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This is a website dedicated to showing you how to convert a Nikon 1 camera to take infrared photos.

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The modification will permanently change your camera rendering it unable to take ‘normal’ photos.  It will however enable you to take photos in infrared without the need for an external filter.  It will also increase shutter speeds so that you will be able to take hand-held photos (compared to the 10s of seconds needed for using an external filter on an unmodified camera.)

It is not a terribly difficult modification, and it requires no soldering.  If you have built your own desktop or put your own fusion drive in a Mac mini then it is of a similar difficulty.   One thing I would suggest though is if you have big hands, you may find it a little difficult to reattach some of the cables.

If you have any questions, first check the FAQ and if you can’t find what you want, let me know.

Ok, so lets begin.

You will need –

1 – A Nikon J1 Camera (other models are likely similar.)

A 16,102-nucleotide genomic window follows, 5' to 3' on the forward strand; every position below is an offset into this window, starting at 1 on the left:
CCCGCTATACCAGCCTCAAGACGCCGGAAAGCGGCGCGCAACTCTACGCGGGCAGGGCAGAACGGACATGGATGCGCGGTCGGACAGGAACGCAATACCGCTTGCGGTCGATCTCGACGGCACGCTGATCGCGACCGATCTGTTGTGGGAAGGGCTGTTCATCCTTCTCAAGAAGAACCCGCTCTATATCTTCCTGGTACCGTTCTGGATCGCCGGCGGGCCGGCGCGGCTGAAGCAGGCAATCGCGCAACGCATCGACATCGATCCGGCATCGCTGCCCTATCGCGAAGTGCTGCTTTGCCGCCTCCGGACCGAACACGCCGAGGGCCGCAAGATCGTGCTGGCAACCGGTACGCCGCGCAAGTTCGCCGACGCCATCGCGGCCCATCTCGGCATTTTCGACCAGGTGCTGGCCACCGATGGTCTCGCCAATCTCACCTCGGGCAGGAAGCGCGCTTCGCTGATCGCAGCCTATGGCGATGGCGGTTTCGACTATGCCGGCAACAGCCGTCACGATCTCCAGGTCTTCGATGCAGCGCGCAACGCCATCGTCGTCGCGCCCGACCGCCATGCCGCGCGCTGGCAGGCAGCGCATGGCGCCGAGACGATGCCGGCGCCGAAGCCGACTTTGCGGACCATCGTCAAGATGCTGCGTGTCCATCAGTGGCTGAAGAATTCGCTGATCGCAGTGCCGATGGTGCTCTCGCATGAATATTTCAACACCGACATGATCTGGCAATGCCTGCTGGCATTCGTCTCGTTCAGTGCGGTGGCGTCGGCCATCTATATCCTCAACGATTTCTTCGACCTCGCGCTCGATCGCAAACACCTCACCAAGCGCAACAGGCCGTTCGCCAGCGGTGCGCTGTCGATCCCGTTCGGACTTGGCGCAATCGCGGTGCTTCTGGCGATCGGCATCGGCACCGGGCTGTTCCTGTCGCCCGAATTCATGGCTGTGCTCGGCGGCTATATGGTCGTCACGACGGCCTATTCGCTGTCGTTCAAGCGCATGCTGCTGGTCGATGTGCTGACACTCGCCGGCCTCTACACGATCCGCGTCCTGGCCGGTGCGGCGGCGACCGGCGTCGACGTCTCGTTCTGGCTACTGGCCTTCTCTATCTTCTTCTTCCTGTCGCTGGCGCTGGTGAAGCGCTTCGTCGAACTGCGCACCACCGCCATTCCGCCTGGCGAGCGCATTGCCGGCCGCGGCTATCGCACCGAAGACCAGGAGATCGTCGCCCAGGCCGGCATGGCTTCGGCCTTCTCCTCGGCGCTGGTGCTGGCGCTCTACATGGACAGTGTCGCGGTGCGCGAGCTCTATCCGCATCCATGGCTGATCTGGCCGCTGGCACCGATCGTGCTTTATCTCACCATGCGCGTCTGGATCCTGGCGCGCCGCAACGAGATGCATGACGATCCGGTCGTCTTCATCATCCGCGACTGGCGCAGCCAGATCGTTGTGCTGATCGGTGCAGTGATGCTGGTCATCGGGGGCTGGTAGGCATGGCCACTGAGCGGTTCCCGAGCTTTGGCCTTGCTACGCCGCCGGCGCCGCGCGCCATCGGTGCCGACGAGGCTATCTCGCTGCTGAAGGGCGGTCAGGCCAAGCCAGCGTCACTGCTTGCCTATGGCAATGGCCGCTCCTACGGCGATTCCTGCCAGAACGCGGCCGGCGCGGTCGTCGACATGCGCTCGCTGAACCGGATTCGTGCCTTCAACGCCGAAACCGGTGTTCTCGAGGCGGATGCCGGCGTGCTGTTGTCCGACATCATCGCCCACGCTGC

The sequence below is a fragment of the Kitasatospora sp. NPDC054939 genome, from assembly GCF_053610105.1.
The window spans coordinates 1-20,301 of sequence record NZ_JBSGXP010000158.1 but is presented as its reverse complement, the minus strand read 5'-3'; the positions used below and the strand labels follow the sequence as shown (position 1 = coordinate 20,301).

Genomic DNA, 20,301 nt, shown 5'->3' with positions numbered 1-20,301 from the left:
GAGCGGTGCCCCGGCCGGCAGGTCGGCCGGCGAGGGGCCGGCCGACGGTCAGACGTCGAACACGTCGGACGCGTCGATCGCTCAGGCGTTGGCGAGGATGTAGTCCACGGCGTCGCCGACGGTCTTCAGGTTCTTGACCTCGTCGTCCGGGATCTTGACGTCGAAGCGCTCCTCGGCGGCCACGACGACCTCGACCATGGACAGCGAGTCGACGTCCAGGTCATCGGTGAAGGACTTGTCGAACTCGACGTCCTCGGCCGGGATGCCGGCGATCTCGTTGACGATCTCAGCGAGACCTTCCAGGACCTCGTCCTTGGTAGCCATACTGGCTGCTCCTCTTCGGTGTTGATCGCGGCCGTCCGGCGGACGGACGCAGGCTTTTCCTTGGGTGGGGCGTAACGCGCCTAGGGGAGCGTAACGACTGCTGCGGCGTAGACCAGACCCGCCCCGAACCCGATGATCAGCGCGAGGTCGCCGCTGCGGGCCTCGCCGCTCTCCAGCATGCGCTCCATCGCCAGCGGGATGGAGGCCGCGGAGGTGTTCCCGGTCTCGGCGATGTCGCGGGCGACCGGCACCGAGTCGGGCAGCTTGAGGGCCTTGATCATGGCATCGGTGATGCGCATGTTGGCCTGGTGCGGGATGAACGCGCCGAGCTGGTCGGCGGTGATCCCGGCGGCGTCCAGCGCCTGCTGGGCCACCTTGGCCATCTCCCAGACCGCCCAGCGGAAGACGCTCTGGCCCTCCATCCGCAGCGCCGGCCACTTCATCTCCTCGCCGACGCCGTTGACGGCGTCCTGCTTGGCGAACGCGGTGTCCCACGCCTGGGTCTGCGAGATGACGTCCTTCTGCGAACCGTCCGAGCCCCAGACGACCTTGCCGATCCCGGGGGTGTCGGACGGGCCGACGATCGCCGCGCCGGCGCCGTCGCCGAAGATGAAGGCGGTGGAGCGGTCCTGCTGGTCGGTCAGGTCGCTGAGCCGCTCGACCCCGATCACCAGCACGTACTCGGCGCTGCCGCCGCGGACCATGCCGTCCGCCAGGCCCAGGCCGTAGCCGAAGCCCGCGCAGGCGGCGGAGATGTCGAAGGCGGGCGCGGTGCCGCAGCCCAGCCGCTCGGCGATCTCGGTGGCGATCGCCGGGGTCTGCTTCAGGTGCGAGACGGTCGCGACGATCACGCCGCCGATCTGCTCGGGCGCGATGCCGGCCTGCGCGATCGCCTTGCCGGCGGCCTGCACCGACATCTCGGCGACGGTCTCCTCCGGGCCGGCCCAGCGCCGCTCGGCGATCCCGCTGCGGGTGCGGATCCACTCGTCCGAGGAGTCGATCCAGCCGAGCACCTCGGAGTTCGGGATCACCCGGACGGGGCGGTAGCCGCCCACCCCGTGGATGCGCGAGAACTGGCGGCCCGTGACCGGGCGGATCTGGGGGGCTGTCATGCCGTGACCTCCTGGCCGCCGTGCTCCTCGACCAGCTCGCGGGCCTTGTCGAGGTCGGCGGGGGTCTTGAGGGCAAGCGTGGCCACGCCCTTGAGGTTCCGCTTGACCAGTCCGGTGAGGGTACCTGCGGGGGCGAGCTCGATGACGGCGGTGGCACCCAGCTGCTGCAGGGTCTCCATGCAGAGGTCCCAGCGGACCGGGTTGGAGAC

2 – A IR filter.   I used a 72nm sharp cut filter.

I used a sharp cut 72nm filter, but there are many others available.
The cheapest place I could find to buy one was here:

FUJIFILM – IR filter

3 – A can of compressed air.

(or blower, basically you want something to help you remove any dust from the sensor.)

4 – A 1.5mm phillips screw driver.

All the screws take the same size screwdriver.

5 – A plastic spudger.

  Useful for prying off the cable holders.  Use plastic as it won’t short anything out should you slip.

6 – A pair of needle nose tweezers.

Not essential but can be useful for reattaching small cables,

7 – An anti-static wristband.

I didn’t use this, but it would have been a good idea.  It will help prevent static electricity from damaging the electronics.

8 – A pair of gloves.

Again, I didn’t use these, but it would have been a good idea.  You certainly don’t want a finger print on your sensor.

9 – An ice cube tray.

I think these are the best way to store the screws, as you can also keep a not of the order in which they come out.

Move on to step one